Editor's Pick (1 - 4 of 8)
Ways to Take Friction Out of Cross-border Transfers
By David Thompson, EVP, Global Operations & Technology & CIO, Western Union
Here at Western Union, we are increasing the numbers of ways to move funds into our system for cross-border money transfer and cross-border payments by expanding our digital and retail footprints, and by focusing on our ability to offer physical, mobile and digital services wherever we can. To us, it’s all about continuing to find ways to take the friction out of cross-border transfers to provide ubiquity in our ability to meet our customers—where they’re located, while offering choice and diversity for how the transaction is made, when and how they choose to do so.
First and foremost, it’s customer identification, then subsequently protecting the customer’s identity. There are a number of areas where Western Union is researching or investing in technology to help achieve this including biometrics, two-factor authentication, device finger printing, and behavioral analysis.
We have taken steps to eliminate hacks and account takeovers, this includes providing identification during registration, and acquiring key signature items as to how a customer registers such as capturing digital location details, device components and electronic device signatures and informational profiles. In addition, the company is using statistical models and real time scoring to manage digital business risk, as well as real-time risk assessment tools for compliance and fraud management.
These technologies have allowed Western Union to move with more agility. They have also opened up new opportunities for the company to secure additional data for fraud and risk analysis in real-time.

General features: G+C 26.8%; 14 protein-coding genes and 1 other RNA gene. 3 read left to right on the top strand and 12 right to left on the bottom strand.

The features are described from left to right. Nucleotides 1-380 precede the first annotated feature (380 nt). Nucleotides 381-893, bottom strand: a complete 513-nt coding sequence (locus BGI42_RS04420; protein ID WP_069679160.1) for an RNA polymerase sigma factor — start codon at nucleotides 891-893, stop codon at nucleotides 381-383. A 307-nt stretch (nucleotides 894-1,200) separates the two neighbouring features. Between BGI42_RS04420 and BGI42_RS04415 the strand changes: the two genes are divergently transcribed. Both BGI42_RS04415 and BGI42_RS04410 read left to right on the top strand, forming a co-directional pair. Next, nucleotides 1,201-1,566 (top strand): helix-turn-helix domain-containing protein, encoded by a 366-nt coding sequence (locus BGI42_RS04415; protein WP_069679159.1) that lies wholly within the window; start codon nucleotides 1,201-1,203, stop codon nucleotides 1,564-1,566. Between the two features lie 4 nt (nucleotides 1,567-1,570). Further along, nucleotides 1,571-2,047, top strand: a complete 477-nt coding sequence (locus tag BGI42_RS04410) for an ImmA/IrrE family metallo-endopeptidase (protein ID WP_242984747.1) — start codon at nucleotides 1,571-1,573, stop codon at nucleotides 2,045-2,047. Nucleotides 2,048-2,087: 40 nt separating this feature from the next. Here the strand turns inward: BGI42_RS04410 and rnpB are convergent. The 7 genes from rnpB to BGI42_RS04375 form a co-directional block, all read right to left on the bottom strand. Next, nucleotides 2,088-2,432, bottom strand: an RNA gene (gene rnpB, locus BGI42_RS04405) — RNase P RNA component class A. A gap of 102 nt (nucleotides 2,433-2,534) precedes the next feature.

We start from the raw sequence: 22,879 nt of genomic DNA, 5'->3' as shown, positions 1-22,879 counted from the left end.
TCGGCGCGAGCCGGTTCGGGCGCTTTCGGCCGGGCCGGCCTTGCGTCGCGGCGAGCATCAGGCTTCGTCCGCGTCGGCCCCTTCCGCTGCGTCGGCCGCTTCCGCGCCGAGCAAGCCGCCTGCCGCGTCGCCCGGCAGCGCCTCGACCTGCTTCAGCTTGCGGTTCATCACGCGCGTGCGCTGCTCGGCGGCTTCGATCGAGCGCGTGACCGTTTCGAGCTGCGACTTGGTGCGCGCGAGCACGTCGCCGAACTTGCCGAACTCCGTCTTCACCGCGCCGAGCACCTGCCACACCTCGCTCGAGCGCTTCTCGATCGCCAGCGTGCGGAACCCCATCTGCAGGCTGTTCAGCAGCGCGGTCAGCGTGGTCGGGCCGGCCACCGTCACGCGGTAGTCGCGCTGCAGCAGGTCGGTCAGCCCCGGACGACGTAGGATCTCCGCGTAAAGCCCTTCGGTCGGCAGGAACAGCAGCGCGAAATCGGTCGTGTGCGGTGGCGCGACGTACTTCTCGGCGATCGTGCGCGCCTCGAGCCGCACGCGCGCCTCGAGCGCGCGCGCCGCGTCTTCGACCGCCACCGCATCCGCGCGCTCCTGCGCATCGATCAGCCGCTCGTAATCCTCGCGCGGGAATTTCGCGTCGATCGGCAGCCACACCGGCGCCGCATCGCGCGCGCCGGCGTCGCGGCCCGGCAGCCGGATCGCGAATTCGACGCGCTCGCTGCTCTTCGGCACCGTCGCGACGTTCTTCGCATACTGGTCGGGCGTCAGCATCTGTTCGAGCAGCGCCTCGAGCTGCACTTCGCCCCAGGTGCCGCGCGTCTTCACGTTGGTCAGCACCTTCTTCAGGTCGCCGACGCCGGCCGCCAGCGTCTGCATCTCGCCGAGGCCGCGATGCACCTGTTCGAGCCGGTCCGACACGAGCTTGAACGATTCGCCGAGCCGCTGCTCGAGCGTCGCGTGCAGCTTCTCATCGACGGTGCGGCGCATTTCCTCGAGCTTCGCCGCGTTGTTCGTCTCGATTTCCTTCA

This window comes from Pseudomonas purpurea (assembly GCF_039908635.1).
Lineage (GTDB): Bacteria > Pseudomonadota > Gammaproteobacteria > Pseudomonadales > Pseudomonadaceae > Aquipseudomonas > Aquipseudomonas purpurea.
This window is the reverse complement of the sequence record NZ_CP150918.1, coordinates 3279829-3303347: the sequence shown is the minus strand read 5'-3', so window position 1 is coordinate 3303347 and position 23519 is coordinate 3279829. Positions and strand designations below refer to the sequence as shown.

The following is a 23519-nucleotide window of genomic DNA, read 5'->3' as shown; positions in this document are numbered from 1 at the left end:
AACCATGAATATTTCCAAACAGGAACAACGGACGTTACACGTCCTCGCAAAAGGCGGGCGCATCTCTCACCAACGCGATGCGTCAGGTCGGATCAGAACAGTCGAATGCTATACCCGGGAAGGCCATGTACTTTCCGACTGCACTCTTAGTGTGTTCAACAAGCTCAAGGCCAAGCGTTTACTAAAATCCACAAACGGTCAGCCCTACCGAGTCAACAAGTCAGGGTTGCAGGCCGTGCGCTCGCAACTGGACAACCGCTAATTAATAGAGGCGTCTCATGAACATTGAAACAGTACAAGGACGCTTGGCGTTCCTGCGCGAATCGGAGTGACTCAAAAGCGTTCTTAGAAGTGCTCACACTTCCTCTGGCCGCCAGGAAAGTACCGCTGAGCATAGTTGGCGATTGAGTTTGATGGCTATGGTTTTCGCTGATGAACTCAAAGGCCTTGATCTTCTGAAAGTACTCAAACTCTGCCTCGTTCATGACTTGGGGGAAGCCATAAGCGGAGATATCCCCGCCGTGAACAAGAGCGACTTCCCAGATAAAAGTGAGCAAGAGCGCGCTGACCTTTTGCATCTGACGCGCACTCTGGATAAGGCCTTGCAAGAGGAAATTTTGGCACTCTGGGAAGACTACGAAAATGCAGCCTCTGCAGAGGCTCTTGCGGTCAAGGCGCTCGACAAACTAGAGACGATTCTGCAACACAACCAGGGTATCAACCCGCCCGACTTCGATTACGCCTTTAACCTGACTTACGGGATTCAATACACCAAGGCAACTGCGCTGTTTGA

One of our primary goals is to effectively communicate with our customers between transactions. On average, they only transact with us a half-dozen to a dozen times a year, so we need to engage with customers about what matters most in between transactions, so that when the money transfer need does arise, we are top of mind. These technologies provide marketing opportunities in all aspects of a customer’s life and provide Western Union with the ability to monetize our contact points with our customers.
Automation and digitization of Western Union’s transactional workflows have helped the company remove tedious, costly and time-consuming intermediate steps in a transaction–freeing up employees’ time to focus on more crucial tasks at hand, while eliminating costly and time consuming tasks traditionally done on paper.
It is crucial that organizations understand normal employee and contractor baseline behaviors, while ensuring a culture of security
These advanced workflows not only benefit the company, but provide for a more simplified and easy transaction for the customer, improving overall customer experience while reducing costs.
I believe block chain does have a place in the financial ecosystem, including areas such as smart contracts and global ledgers. I believe it also has the ability to simplify correspondent banking and provide real-time settlement capabilities.
Bitcoin is still in its early days and has challenges with transparency. Law enforcement and regulators still have a long way to go toward safeguarding this capability. In addition, central banks have traditionally had tight control over currency. They too have a long way to go toward providing that same level of oversight they have with currency when it comes to digital currencies.